Can Self-Report Measures of Readiness for Change and Treatment Ambivalence Predict Outcomes in Cognitive Behavioral Therapy for Generalized Anxiety Disorder? Academic Article uri icon

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  • Clients with generalized anxiety disorder (GAD) that demonstrate observer-coded treatment ambivalence benefit from the addition of motivational interviewing (MI) to cognitive behavioral therapy (CBT; Button, Westra, Constantino, & Antony, 2016). While observer-coded assessment of ambivalence and readiness for change is resource-intensive, the present study investigates the use of more efficient self-report measures to predict treatment outcomes. Participants (N = 85) with GAD received CBT or MI-CBT and completed self-report measures of readiness for change (Change Questionnaire, Miller & Johnson, 2008) and ambivalence (Treatment Ambivalence Questionnaire, Purdon, Rowa, Gifford, McCabe, & Antony, 2012). Greater self-reported baseline readiness for change was associated with lower posttreatment worry and symptom severity and faster reduction in worry. Self-reported ambivalence was not associated with outcomes. Patients with less concern about adverse consequences of treatment who received CBT experienced greater increases in readiness for change than those receiving MI-CBT. We discuss implications for using these measures in clinical settings.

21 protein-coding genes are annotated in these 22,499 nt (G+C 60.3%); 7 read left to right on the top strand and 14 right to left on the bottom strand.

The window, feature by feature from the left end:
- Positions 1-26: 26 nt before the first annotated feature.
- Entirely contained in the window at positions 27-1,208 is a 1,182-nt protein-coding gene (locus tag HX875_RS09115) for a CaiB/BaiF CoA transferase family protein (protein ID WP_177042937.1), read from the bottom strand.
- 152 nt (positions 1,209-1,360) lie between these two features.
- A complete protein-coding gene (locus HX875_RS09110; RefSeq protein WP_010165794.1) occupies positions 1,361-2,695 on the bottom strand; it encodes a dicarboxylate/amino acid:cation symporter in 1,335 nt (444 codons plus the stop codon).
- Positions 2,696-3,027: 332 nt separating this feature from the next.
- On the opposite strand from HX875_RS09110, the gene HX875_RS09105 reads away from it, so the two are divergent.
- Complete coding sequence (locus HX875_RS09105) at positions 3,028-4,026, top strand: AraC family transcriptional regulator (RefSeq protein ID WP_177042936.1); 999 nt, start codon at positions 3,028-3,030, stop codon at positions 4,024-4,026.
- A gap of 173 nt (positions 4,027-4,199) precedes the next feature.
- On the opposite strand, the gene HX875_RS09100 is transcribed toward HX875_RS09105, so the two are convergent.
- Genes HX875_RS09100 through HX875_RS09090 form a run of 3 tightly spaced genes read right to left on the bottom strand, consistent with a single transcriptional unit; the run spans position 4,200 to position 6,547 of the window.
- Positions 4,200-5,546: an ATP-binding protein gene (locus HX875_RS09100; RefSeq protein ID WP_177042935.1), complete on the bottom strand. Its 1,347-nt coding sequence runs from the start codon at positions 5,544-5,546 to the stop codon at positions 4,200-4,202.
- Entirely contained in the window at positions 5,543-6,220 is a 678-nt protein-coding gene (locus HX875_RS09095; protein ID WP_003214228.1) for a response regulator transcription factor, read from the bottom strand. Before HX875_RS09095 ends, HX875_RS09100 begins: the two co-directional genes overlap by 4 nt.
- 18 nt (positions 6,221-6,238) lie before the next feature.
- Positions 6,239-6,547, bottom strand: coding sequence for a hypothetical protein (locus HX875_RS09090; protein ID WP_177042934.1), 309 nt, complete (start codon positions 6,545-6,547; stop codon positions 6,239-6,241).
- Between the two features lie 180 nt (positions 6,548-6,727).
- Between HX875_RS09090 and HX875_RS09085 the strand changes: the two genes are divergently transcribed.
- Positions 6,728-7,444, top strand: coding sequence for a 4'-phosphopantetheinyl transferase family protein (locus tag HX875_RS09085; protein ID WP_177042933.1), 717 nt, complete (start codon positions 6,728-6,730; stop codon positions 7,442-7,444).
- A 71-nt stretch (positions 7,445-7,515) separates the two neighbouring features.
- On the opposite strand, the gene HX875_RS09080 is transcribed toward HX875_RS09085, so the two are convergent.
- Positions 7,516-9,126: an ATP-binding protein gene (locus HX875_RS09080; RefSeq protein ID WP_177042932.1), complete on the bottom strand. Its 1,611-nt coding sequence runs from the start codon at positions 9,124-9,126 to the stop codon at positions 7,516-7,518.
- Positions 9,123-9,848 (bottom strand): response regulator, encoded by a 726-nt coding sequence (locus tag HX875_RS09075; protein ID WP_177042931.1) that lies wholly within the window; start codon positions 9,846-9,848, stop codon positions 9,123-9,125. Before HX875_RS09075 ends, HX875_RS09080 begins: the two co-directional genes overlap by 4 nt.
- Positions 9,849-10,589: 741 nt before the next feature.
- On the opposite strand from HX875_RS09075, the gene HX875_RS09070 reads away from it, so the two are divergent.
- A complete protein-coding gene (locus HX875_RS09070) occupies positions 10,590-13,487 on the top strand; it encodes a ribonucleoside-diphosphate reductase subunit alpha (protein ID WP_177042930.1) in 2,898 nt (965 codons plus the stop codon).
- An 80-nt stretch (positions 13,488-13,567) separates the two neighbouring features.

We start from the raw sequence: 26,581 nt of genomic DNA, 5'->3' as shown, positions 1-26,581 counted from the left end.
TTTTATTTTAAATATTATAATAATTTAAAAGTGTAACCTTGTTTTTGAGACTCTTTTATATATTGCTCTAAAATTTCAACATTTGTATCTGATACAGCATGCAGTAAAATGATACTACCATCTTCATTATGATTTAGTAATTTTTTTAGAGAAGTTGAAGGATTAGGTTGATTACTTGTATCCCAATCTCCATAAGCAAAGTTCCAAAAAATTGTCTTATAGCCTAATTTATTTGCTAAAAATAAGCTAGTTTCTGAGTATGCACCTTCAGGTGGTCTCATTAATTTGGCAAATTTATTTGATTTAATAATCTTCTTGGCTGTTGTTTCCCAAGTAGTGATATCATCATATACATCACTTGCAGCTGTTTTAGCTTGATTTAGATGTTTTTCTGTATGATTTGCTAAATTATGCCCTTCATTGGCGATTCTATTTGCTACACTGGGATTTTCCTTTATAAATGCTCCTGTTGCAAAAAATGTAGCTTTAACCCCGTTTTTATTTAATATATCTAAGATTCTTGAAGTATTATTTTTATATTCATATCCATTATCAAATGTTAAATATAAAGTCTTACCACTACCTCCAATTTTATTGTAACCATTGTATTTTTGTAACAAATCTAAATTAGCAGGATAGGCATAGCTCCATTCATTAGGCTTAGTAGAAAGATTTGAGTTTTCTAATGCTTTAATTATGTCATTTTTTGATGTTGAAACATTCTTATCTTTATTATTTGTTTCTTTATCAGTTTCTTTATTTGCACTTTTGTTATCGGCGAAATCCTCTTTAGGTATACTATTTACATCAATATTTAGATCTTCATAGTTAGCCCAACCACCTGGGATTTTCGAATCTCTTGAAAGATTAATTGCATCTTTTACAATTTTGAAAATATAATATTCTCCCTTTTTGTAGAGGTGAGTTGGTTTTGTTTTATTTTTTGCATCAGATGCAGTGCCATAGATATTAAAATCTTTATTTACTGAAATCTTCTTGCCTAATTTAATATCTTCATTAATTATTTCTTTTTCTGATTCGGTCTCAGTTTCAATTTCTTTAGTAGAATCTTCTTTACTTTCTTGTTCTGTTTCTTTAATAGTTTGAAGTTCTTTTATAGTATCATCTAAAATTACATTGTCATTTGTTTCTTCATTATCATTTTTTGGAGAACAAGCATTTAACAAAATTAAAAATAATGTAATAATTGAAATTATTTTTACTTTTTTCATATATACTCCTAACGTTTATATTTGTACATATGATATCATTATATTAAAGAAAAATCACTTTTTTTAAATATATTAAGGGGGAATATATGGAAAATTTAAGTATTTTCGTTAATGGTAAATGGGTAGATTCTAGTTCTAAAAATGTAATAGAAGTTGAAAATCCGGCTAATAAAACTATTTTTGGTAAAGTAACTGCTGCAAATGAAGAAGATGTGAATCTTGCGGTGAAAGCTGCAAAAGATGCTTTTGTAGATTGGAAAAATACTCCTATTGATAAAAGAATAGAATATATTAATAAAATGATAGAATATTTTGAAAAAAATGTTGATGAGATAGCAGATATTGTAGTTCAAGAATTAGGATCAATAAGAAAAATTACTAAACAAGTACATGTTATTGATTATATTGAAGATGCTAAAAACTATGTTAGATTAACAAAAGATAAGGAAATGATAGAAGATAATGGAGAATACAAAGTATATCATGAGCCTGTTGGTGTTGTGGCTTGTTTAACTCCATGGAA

• Lenton-Brym, Ariella P
  • Stewart, Kathleen E
  • Coyne, Alice E
  • Westra, Henny A
  • Constantino, Michael J
  • Antony, Martin

publication date

  • November 1, 2019